6. ^ Inigo, E.; Ramos, M. (1991). "The Psittacine Trade in Mexico". In Robinson, John G.; Redford, Kent H. Neotropical Wildlife Use and Conservation. The University of Chicago Press. ISBN 978-0-226-72258-0. 
  7. ^ a b "HTS – 0106320000: General Customs Value by General Customs Value for ALL Countries.", USITC Interactive Tariff and Trade Database, Accessed November 2011
  8. ^ "Wild Bird Conservation Act". US Fish and Wildlife Service. Retrieved 21 February 2012. 
  9. ^ "EU to ban imports of wild birds". BBC News. 11 January 2007. 
  10. ^ “Appendices 1,2, and 3” Convention on International Trade in Endangered Species of Wild Fauna and Flora, 2010
  11. ^ a b c Guzman, Juan Carlos Cantu; Sanchez, Saldana Maria Elena; Grosselet, Manuel; Gamez, Jesus Siliva (2007). The Illegal Parrot Trade in Mexico (PDF) (Report). Mexico: Defenders of Wildlife. p. 9. 
  12. ^ Watson, Adam S.; Plog, Stephen; Culleton, Brendan J.; Gilman, Partricia A. (2015). "Early Procurement of Scarlet Macaws and the Emergence of Social Complexity in Chaco Canyon, NM". Proceedings of the National Academy of Sciences. National Academy of Sciences. 112 (27): 8239–8243. doi:10.1073/pnas.1509825112. PMC 4500242Freely accessible. PMID 26100874. 
  13. ^ Valdez, Raul; Guzman-Aranda, Juan C.; Abarca, Fransisco J.; Tarango-Arámbula, Luis A.; Clemente, Fernando (2006). "Wildlife Conservation and Management in Mexico" (PDF). Wildlife Society Bulletin. Wildlife Society Bulletin. 34: 273. 
  14. ^ Gobbi, José; Rose, Debra; De Ferrari, Gina; Sheeline, Leonora (1996). Parrot Smuggling Across the Texas-Mexico Border (PDF) (Report). Washington, DC: Traffic USA. p. 9. 
  15. ^ a b Guzman, Juan Carlos Cantu; Sanchez, Saldana Maria Elena; Grosselet, Manuel; Gamez, Jesus Siliva (2007). The Illegal Parrot Trade in Mexico (PDF) (Report). Mexico: Defenders of Wildlife. p. 10. 
  16. ^ a b "16 US Code 4902- Statement of Purpose". Cornell University Law School. Retrieved 24 November 2015. 
  17. ^ Pires, Stephen F. (2012). "The Illegal Parrot Trade in Mexico". Global Crime. Routledge. 13 (3): 178. doi:10.1080/17440572.2012.700180. 
  18. ^ Guzman, Juan Carlos Cantu; Sanchez, Saldana Maria Elena; Grosselet, Manuel; Gomez, Jesus Siliva (2007). The Illegal Parrot Trade in Mexico (PDF) (Report). Mexico: Defenders of Wildlife. pp. 9–10. 
  19. ^ Guzman, Juan Carlos Cantu; Sanchez, Saldana Maria Elena; Grosselet, Manuel; Gamez, Jesus Siliva (2007). The Illegal Parrot Trade in Mexico (PDF) (Report). Mexico: Defenders of Wildlife. p. 25. 
  20. ^ Valdez, Raul; Guzman-Aranda, Juan C.; Abarca, Fransisco J.; Tarango-Arámbula, Luis A.; Clemente, Fernando (2006). "Wildlife Conservation and Management in Mexico" (PDF). Wildlife Society Bulletin. Wildlife Society Bulletin. 34: 273. 
  21. ^ Guzman, Juan Carlos Cantu; Sanchez, Saldana Maria Elena; Grosselet, Manuel; Gamez, Jesus Siliva (2007). The Illegal Parrot Trade in Mexico (PDF) (Report). Mexico: Defenders of Wildlife. p. 55.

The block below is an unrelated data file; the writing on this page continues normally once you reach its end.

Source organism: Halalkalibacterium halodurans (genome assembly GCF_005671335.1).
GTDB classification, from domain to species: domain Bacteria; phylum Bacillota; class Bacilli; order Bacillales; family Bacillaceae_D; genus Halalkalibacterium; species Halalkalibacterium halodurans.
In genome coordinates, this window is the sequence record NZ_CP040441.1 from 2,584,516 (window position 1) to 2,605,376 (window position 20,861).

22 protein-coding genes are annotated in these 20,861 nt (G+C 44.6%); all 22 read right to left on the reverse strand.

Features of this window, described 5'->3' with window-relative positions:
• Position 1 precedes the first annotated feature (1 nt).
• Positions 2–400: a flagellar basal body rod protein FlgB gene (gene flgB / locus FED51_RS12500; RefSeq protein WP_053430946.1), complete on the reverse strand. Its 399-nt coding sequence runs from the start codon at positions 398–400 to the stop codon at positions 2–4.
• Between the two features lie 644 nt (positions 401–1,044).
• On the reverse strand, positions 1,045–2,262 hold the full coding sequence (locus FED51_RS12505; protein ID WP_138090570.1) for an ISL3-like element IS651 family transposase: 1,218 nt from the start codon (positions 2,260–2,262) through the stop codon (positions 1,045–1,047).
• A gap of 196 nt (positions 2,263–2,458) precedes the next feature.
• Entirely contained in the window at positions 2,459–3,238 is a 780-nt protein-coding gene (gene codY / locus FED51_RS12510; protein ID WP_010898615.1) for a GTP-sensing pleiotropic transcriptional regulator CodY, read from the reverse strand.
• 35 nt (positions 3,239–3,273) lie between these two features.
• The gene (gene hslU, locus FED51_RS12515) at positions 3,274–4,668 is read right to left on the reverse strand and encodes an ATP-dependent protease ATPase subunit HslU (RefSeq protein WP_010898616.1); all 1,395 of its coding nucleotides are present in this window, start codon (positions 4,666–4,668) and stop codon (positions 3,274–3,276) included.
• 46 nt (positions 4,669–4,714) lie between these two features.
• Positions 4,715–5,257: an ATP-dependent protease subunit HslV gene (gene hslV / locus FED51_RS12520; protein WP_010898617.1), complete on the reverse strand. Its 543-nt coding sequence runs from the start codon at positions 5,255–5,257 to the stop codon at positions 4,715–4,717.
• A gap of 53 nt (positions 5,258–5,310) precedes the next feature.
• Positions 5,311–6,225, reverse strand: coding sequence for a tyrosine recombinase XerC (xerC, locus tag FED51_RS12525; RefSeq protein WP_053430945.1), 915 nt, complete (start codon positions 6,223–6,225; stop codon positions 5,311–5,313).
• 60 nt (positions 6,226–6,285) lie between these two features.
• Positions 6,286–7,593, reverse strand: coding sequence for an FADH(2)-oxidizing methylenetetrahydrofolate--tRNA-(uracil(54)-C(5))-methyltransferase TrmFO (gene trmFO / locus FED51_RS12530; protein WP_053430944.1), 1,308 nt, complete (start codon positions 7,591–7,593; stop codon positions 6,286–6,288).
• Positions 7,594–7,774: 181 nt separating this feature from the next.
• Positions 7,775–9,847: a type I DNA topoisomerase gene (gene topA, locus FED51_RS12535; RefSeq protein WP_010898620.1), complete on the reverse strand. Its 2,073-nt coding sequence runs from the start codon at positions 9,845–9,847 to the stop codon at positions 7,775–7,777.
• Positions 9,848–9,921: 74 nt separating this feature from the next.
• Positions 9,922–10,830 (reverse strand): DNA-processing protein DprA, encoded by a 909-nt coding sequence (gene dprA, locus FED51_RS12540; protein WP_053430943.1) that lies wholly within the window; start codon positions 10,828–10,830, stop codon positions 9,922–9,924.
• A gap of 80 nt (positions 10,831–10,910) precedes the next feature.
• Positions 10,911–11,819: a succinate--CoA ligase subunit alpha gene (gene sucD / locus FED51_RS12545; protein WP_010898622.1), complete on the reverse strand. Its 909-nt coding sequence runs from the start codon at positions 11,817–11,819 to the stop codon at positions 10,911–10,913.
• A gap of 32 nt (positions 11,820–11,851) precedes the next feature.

22. ^ Guzman, Juan Carlos Cantu; Sanchez, Saldana Maria Elena; Grosselet, Manuel; Gamez, Jesus Siliva (2007). The Illegal Parrot Trade in Mexico (PDF) (Report). Mexico: Defenders of Wildlife. p. 55. 
  23. ^ a b Guzman, Juan Carlos Cantu; Sanchez, Saldana Maria Elena; Grosselet, Manuel; Gamez, Jesus Siliva (2007). The Illegal Parrot Trade in Mexico (PDF) (Report). Mexico: Defenders of Wildlife. p. 89. 
  24. ^ "General Law of Wildlife Article 602". Michigan State Animal Legal and Historical Center. Retrieved 28 November 2015. 
  25. ^ a b Pires, Stephen F. (2012). "The Illegal Parrot Trade: A Literature Review". Global Crime. Routledge. 13 (3): 178. doi:10.1080/17440572.2012.700180. 
  26. ^ Pires, Stephen F.; Moreto, William D. (2011). "Preventing Wildlife Crime: Solutions that can overcome the tragedy of the commons'". European Journal on Criminal Policy and Research. Springer Science and Business Media. 17.2: 104. 
  27. ^ Guzman, Juan Carlos Cantu; Sanchez, Saldana Maria Elena; Grosselet, Manuel; Gamez, Jesus Siliva (2007). The Illegal Parrot Trade in Mexico (PDF) (Report). Mexico: Defenders of Wildlife. p. 21. 
  28. ^ Guzman, Juan Carlos Cantu; Sanchez, Saldana Maria Elena; Grosselet, Manuel; Gamez, Jesus Siliva (2007). The Illegal Parrot Trade in Mexico (PDF) (Report). Mexico: Defenders of Wildlife. p. 55. 
  29. ^ Pires, Stephen F. (2015). "The Heterogenicity of Illegal Parrot Markets: An Analysis of Seven Neotropical Open Air Markets". European Journal on Criminal Policy and Research. Springer. 21: 151–166. doi:10.1007/s10610-014-9246-6. 
  30. ^ a b c Pires, Stephen S.; Clarke, Ronald V. (2012). "Are Parrots CRAVED? An Analysis of Parrot Poaching in Mexico". Journal of Research in Crime and Delinquency. Sage. 49: 122–146. doi:10.1177/0022427810397950.  Cite error: Invalid <ref> tag; name "Clarkeandpires1" defined multiple times with different content (see the help page).
  31. ^ a b Pires, Stephen F.; Moreto, William D. (2011). "Preventing Wildlife Crime: Solutions that can overcome the tragedy of the commons'". European Journal on Criminal Policy and Research. Springer Science and Business Media. 17.2: 110. 
  32. ^ Pires, Stephen S.; Clarke, Ronald V. (2012). Are Parrots CRAVED? An Analysis of Parrot Poaching in Mexico. Journal of Research in Crime and Delinquency (Report). 49. Sage. p. 130. 
  33. ^ a b Guzman, Juan Carlos Cantu; Sanchez, Saldana Maria Elena; Grosselet, Manuel; Gamez, Jesus Siliva (2007). The Illegal Parrot Trade in Mexico (PDF) (Report). Mexico: Defenders of Wildlife. p. 9. 
  34. ^ a b Sun Wyler, Liana; Sheikh, Pervaze A. (2008). International Illegal Trade in Wildlife: Threats and U.S. Policy (PDF) (Report). Congressional Research Service. p. CRS-7. 
  35. ^ Alacs, Erika; Georges, Arthur (2008). "Wildlife across our borders: a review of the illegal trade in Australia". Australian Journal of Forensic Sciences. 
  36. ^ Roe, Dilys; Mulliken, Teresa; Milledge, Simon; Mremi, Josephine; Mosha, Simon; Grieg-Gran, Maryanne. Making a Killing or Making a Living: Wildlife Trade, Trade Controls, and Rural Livelihoods (PDF) (Report). International Institute for Environment and Development. p. 12. Biodiversity and Livelihoods Issues No. 6.